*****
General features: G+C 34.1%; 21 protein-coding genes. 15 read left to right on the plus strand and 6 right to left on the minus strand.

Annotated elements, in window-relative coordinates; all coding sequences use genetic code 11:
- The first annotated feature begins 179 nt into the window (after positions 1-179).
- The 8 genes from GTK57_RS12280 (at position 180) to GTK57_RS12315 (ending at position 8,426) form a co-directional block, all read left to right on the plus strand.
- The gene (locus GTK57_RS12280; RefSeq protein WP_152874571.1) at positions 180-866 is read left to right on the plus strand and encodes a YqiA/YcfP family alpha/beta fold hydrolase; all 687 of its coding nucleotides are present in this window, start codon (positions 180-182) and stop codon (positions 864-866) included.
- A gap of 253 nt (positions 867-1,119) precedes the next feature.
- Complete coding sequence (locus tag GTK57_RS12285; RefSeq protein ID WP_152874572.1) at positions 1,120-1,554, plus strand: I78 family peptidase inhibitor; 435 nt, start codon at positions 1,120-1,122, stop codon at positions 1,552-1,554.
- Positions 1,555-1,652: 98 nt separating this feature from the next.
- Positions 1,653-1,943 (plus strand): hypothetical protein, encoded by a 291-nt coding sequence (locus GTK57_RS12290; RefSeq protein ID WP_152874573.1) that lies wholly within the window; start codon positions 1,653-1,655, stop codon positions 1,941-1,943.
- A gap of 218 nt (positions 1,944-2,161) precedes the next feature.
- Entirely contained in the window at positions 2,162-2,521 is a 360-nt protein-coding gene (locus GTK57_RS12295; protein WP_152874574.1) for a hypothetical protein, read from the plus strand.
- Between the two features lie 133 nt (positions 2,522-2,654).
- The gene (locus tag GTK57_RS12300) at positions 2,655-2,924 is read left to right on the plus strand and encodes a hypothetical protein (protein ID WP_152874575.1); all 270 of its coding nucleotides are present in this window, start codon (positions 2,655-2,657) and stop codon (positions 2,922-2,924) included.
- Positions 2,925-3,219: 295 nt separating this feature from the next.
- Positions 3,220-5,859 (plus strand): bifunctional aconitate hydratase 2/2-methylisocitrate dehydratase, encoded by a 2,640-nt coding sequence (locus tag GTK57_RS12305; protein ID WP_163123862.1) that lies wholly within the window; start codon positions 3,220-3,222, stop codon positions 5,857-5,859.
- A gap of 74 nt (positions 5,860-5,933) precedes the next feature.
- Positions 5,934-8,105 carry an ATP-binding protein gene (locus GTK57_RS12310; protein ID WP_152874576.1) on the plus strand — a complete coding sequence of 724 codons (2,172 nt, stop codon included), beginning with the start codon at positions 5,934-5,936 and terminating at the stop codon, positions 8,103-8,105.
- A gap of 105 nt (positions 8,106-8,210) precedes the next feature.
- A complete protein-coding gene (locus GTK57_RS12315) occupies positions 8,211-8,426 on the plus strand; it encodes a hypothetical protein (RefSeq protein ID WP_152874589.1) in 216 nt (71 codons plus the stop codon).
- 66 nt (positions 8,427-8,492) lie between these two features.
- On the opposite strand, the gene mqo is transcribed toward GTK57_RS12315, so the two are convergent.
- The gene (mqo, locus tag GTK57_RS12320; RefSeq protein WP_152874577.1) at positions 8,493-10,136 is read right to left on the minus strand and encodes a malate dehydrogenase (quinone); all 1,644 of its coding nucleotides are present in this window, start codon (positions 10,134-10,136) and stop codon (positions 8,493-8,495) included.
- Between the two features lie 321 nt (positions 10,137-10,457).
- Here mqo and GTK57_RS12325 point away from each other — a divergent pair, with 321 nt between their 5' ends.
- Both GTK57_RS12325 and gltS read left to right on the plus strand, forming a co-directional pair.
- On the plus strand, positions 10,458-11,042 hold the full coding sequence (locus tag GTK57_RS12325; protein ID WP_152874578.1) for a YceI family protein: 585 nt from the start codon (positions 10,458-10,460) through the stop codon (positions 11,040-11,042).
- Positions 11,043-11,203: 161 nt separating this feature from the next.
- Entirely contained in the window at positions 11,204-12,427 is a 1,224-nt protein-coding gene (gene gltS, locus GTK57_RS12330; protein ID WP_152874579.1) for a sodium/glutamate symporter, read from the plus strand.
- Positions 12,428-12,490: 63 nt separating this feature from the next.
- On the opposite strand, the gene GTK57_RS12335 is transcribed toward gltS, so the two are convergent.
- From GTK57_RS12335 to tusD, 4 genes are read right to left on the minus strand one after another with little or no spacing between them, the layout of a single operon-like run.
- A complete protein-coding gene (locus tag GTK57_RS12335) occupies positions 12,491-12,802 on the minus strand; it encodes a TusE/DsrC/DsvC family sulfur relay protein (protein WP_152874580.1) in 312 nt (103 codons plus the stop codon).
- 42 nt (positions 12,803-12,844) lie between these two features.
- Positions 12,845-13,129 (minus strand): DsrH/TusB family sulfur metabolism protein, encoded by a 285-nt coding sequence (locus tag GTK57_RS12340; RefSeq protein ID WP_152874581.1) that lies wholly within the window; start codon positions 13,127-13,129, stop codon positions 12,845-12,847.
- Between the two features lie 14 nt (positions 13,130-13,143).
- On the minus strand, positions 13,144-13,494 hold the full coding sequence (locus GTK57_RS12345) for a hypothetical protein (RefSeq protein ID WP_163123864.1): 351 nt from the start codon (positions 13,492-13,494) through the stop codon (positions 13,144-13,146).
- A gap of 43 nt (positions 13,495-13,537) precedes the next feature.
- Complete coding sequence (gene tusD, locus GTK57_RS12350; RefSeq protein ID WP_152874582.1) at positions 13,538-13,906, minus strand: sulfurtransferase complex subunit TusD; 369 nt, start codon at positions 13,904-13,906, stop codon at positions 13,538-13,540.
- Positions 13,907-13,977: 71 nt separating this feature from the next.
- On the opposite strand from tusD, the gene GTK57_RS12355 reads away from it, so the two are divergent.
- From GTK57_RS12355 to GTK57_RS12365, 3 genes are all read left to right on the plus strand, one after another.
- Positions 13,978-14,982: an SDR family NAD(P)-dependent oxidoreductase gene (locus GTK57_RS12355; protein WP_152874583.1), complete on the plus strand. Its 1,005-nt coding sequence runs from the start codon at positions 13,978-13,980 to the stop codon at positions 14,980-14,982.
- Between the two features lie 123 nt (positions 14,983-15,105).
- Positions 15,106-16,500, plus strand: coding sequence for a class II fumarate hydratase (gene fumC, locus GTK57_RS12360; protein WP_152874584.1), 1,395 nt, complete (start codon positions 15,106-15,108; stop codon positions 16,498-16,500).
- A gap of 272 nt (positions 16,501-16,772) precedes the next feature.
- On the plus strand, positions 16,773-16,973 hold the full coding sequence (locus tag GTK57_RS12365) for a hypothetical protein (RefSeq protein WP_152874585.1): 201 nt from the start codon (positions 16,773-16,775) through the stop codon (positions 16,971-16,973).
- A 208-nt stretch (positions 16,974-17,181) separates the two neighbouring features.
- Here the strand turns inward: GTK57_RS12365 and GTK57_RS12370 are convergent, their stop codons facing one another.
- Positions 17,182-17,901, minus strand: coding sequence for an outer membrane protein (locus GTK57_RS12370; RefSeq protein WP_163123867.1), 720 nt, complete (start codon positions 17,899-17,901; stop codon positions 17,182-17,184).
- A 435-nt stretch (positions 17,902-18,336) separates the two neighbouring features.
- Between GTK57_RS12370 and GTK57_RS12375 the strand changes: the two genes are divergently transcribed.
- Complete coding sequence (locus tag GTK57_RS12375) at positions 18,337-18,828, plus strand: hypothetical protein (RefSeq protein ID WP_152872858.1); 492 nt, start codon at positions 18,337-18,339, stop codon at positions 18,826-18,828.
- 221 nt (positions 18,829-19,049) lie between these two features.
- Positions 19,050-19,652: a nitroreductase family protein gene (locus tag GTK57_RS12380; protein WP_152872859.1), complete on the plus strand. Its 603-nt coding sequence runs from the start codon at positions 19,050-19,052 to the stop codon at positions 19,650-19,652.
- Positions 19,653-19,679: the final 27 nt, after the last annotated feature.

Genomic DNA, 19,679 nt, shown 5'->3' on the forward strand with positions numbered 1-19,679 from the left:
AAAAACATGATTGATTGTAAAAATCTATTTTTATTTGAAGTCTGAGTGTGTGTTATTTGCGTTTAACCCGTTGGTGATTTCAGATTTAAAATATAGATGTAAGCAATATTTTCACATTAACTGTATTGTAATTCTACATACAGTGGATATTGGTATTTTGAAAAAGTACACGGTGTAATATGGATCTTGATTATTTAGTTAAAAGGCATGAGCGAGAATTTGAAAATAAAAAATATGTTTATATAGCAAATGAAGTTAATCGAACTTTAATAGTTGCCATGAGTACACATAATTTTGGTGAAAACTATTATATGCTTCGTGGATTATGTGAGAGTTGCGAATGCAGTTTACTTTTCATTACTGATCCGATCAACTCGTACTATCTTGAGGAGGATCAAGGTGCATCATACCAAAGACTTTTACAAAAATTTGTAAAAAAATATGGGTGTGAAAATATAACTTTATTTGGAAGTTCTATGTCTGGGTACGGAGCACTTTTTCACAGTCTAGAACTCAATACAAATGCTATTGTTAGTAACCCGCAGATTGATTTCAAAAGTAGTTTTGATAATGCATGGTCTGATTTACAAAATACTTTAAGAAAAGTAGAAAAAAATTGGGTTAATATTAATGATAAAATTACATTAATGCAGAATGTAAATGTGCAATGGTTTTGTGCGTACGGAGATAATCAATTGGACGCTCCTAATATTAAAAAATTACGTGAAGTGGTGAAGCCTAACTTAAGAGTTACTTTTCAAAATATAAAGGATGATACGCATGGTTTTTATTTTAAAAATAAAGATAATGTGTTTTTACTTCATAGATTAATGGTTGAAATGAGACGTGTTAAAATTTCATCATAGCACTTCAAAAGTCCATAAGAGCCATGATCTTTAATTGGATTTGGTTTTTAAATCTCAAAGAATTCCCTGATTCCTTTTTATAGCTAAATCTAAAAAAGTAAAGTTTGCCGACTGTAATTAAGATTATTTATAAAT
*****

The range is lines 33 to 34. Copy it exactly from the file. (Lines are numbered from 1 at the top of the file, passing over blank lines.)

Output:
- 42 nt (positions 12,803-12,844) lie between these two features.
- Positions 12,845-13,129 (minus strand): DsrH/TusB family sulfur metabolism protein, encoded by a 285-nt coding sequence (locus tag GTK57_RS12340; RefSeq protein ID WP_152874581.1) that lies wholly within the window; start codon positions 13,127-13,129, stop codon positions 12,845-12,847.